Lean Innovation at Nike

[Source: shmula.com]

Nike : the new world leader in Lean innovation?

Nike aimed at creating an optimized production process that reduces impacts, eliminates waste, enables skilled and engaged workers to drive quality and productivity, and that is strategically led by managers who see value in an empowered workforce. In targeting these high requirements, Nike doesn’t leave the partner hanging dry. It actually spends time, energy and resources helping the contract manufacturing partner raise the bar in all areas of their manufacturing and reach new standards through various incentives. For example, the brand requires partners below the bronze level to pay for 3rd party audits, while partners above the bronze level are rewarded with audits paid by NIKE.
So far, factories are making progress in meeting compliance with the new supplier standards and 86% of contract factories rated bronze or better at the end of 2015:

  • 0 manufacturer in Gold
  • 1 manufacturer in Silver
  • 535 in Bronze
  • 156 in Yellow
  • 77 in Red

On top of this, just two years after certifying their first Lean manufacturing line, the factories improved their score by more than a half grade on their audits compared to those who had yet to adopt a Lean line. This accounted for a 15% reduction in noncompliance with labour standards such as wages, benefits, and time off.

Circular economy according to Nike

As part of its efforts to promote Lean sustainability and disruptive innovation, Nike is fully behind the so-called “circular economy” concept, which focuses on re-use and sustainability management across the full product lifecycle. Nike envisions a transition from linear to circular business models and a world that demands closed-loop products, designed with better materials, made with fewer resources and assembled to allow easy reuse in new products.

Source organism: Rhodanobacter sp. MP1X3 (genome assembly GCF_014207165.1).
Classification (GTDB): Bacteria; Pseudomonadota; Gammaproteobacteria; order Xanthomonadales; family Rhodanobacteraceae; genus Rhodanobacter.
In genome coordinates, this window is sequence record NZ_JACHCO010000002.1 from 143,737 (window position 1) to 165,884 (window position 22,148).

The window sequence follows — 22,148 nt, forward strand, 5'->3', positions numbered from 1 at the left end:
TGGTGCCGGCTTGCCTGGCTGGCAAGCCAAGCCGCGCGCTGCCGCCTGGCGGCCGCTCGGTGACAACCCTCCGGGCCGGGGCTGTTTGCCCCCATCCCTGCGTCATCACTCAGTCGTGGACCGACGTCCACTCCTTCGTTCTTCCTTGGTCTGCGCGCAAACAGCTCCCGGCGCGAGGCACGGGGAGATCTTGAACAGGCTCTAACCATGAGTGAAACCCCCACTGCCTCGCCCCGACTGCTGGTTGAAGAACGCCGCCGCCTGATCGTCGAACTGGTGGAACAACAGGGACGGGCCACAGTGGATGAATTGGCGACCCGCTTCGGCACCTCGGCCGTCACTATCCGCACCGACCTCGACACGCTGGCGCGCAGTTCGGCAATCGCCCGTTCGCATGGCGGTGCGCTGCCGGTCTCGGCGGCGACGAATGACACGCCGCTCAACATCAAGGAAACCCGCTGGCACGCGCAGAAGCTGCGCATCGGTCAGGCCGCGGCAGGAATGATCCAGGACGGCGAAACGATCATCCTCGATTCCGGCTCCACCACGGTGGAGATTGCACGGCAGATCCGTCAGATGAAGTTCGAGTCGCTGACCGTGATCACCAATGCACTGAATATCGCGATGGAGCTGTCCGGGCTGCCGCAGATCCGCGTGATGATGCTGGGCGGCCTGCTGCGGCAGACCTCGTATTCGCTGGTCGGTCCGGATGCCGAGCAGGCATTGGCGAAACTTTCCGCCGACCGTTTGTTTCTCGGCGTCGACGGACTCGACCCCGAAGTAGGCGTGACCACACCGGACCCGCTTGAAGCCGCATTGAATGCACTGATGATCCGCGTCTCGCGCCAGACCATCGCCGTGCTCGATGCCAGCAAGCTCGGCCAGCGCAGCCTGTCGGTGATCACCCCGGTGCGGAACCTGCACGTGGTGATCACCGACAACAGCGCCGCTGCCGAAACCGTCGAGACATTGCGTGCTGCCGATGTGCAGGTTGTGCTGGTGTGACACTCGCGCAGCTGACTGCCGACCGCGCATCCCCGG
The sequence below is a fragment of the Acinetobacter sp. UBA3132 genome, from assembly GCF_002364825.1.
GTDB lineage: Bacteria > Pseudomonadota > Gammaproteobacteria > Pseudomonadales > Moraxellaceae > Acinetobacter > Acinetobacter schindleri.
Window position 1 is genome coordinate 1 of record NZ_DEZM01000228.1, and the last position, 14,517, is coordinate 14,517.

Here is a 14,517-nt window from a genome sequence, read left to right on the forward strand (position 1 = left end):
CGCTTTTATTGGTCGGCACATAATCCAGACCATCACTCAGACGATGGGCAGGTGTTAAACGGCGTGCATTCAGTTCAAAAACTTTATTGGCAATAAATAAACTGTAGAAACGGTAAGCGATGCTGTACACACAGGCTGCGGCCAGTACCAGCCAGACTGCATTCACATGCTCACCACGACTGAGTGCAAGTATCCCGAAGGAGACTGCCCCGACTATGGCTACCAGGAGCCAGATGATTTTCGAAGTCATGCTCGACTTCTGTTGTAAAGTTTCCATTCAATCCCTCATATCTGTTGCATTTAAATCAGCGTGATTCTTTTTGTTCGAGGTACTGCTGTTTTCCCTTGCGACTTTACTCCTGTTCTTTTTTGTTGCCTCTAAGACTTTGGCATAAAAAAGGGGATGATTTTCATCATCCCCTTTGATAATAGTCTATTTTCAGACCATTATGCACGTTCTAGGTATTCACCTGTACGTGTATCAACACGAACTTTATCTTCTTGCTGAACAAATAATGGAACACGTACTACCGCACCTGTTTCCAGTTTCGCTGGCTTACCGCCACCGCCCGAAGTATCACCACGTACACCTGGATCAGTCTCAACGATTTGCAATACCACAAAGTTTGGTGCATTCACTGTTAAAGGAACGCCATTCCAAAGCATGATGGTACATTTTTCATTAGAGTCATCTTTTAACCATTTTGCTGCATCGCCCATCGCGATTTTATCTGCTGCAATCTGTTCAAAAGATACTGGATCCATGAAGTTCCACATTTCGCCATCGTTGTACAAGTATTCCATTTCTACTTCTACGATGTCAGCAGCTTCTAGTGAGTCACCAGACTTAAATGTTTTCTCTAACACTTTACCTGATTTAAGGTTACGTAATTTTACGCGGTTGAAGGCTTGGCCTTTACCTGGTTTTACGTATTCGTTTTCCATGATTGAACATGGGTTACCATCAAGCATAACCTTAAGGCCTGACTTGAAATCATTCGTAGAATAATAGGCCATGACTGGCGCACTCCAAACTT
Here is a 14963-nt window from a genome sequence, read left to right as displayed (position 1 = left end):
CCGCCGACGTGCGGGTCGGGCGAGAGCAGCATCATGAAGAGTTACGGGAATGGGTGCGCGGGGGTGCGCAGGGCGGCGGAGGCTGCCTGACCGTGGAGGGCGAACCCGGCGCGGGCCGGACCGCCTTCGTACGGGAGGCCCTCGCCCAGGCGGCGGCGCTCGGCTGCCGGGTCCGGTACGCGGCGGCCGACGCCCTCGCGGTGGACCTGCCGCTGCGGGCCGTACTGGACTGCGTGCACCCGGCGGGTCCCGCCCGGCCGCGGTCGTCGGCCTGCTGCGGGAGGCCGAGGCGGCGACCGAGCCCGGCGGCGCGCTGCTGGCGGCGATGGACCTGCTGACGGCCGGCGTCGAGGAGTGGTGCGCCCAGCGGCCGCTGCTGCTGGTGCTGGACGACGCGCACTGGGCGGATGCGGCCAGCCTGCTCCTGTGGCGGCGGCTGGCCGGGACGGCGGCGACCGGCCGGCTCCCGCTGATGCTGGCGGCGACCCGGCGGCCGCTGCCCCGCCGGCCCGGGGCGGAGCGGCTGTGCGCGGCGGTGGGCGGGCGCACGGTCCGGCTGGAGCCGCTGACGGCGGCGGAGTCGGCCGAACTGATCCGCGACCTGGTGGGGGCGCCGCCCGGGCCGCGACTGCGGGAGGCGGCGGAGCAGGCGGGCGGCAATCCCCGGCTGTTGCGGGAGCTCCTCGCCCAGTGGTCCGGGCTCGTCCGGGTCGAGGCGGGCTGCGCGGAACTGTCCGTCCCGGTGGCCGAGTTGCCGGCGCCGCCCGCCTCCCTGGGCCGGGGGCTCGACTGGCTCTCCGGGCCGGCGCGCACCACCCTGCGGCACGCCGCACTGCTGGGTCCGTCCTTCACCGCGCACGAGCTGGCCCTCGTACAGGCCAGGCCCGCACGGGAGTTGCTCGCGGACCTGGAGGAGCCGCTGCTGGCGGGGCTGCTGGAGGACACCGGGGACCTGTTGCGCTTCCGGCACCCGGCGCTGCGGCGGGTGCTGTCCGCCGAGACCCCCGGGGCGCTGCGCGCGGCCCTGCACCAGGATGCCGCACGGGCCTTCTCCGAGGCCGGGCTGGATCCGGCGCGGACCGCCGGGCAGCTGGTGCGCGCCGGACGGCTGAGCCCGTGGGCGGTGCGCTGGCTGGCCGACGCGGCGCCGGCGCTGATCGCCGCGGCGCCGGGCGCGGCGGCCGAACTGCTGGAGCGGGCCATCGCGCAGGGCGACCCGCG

This involves up-front product design, with materials reclaimed throughout the manufacturing process and at the end of a product’s life. Nike is re-imagining waste streams as value streams, and already its designers have access to a palette of more than 29 high-performance materials made from its manufacturing waste. Already, materials left over from producing Nike shoes are being reborn as tennis courts, athletic tracks and new shoes.

With its strategy based on 2 principles, “Make Today Better” and “Design the Future”, Nike sets the following goals for sustainability improvement by 2020:

  • To source 100% of products from contract factories meeting the company’s definition of sustainable.
  • To have zero waste from contracted footwear manufacturer sent to landfill or incineration without energy recovery.
  • To create products that deliver maximum performance with minimum environmental impact, seeking a 10% reduction in the average environmental footprint and an increased use of more sustainable materials overall.
  • To reach 100% renewable energy in owned or operated facilities by the end of 2025.


It is not enough to adapt to what the future may bring. We are creating the future we want to see through sustainable innovation.
Mark Park, CEO of Nike CEO

Sustainability: the new Lean 2.0?

Through being creative and strategic in developing Lean innovation and transformation techniques, Nike pursued systemic change to improve corporate social responsibility and the results speak for themselves. In less than a decade, the brand went from being the primary target of an anti-sweatshop campaign to becoming an industry leader in sustainability and corporate social responsibility. Nike did not only make use of traditions, such as the culture of empowerment model, but also revolutionized how it interacts with their global partners to become today’s one of the most Lean manufacturers in the world. As for the previsions for 2017 and beyond, there is no doubt that sustainability will become the new Lean.